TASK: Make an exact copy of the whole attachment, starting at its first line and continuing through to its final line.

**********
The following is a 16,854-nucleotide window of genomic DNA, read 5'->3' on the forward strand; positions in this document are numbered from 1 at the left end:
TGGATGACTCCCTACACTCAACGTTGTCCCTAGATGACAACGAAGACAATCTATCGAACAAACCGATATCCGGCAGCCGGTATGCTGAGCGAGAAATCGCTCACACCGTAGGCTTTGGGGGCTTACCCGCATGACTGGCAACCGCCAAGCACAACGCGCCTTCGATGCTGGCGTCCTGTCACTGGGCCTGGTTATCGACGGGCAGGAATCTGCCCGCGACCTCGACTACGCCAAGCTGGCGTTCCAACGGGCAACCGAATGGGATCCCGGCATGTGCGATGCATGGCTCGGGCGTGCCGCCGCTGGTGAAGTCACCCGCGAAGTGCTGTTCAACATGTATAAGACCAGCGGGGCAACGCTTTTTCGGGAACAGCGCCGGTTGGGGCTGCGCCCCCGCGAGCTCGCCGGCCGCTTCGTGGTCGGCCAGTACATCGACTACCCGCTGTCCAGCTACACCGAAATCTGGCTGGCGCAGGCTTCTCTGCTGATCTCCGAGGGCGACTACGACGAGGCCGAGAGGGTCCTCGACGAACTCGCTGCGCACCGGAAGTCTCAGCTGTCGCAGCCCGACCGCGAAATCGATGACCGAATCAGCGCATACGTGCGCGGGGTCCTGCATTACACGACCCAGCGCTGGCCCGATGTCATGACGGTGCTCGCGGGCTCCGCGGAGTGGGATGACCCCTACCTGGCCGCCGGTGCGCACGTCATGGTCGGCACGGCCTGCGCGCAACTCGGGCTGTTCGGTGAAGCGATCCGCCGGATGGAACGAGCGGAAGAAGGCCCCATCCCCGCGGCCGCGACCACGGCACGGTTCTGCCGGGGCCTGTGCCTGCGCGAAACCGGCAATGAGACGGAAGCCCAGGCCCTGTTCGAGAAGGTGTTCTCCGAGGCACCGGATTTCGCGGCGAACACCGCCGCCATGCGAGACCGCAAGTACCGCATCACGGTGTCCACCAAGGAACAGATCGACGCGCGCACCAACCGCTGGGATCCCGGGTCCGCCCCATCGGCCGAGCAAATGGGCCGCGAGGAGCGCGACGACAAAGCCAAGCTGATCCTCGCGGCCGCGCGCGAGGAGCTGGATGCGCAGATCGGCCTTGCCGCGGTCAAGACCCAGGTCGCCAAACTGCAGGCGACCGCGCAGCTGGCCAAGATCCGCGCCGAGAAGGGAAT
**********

The following is a 16,854-nucleotide window of genomic DNA, read 5'->3' on the forward strand; positions in this document are numbered from 1 at the left end:
TGGATGACTCCCTACACTCAACGTTGTCCCTAGATGACAACGAAGACAATCTATCGAACAAACCGATATCCGGCAGCCGGTATGCTGAGCGAGAAATCGCTCACACCGTAGGCTTTGGGGGCTTACCCGCATGACTGGCAACCGCCAAGCACAACGCGCCTTCGATGCTGGCGTCCTGTCACTGGGCCTGGTTATCGACGGGCAGGAATCTGCCCGCGACCTCGACTACGCCAAGCTGGCGTTCCAACGGGCAACCGAATGGGATCCCGGCATGTGCGATGCATGGCTCGGGCGTGCCGCCGCTGGTGAAGTCACCCGCGAAGTGCTGTTCAACATGTATAAGACCAGCGGGGCAACGCTTTTTCGGGAACAGCGCCGGTTGGGGCTGCGCCCCCGCGAGCTCGCCGGCCGCTTCGTGGTCGGCCAGTACATCGACTACCCGCTGTCCAGCTACACCGAAATCTGGCTGGCGCAGGCTTCTCTGCTGATCTCCGAGGGCGACTACGACGAGGCCGAGAGGGTCCTCGACGAACTCGCTGCGCACCGGAAGTCTCAGCTGTCGCAGCCCGACCGCGAAATCGATGACCGAATCAGCGCATACGTGCGCGGGGTCCTGCATTACACGACCCAGCGCTGGCCCGATGTCATGACGGTGCTCGCGGGCTCCGCGGAGTGGGATGACCCCTACCTGGCCGCCGGTGCGCACGTCATGGTCGGCACGGCCTGCGCGCAACTCGGGCTGTTCGGTGAAGCGATCCGCCGGATGGAACGAGCGGAAGAAGGCCCCATCCCCGCGGCCGCGACCACGGCACGGTTCTGCCGGGGCCTGTGCCTGCGCGAAACCGGCAATGAGACGGAAGCCCAGGCCCTGTTCGAGAAGGTGTTCTCCGAGGCACCGGATTTCGCGGCGAACACCGCCGCCATGCGAGACCGCAAGTACCGCATCACGGTGTCCACCAAGGAACAGATCGACGCGCGCACCAACCGCTGGGATCCCGGGTCCGCCCCATCGGCCGAGCAAATGGGCCGCGAGGAGCGCGACGACAAAGCCAAGCTGATCCTCGCGGCCGCGCGCGAGGAGCTGGATGCGCAGATCGGCCTTGCCGCGGTCAAGACCCAGGTCGCCAAACTGCAGGCGACCGCGCAGCTGGCCAAGATCCGCGCCGAGAAGGGAAT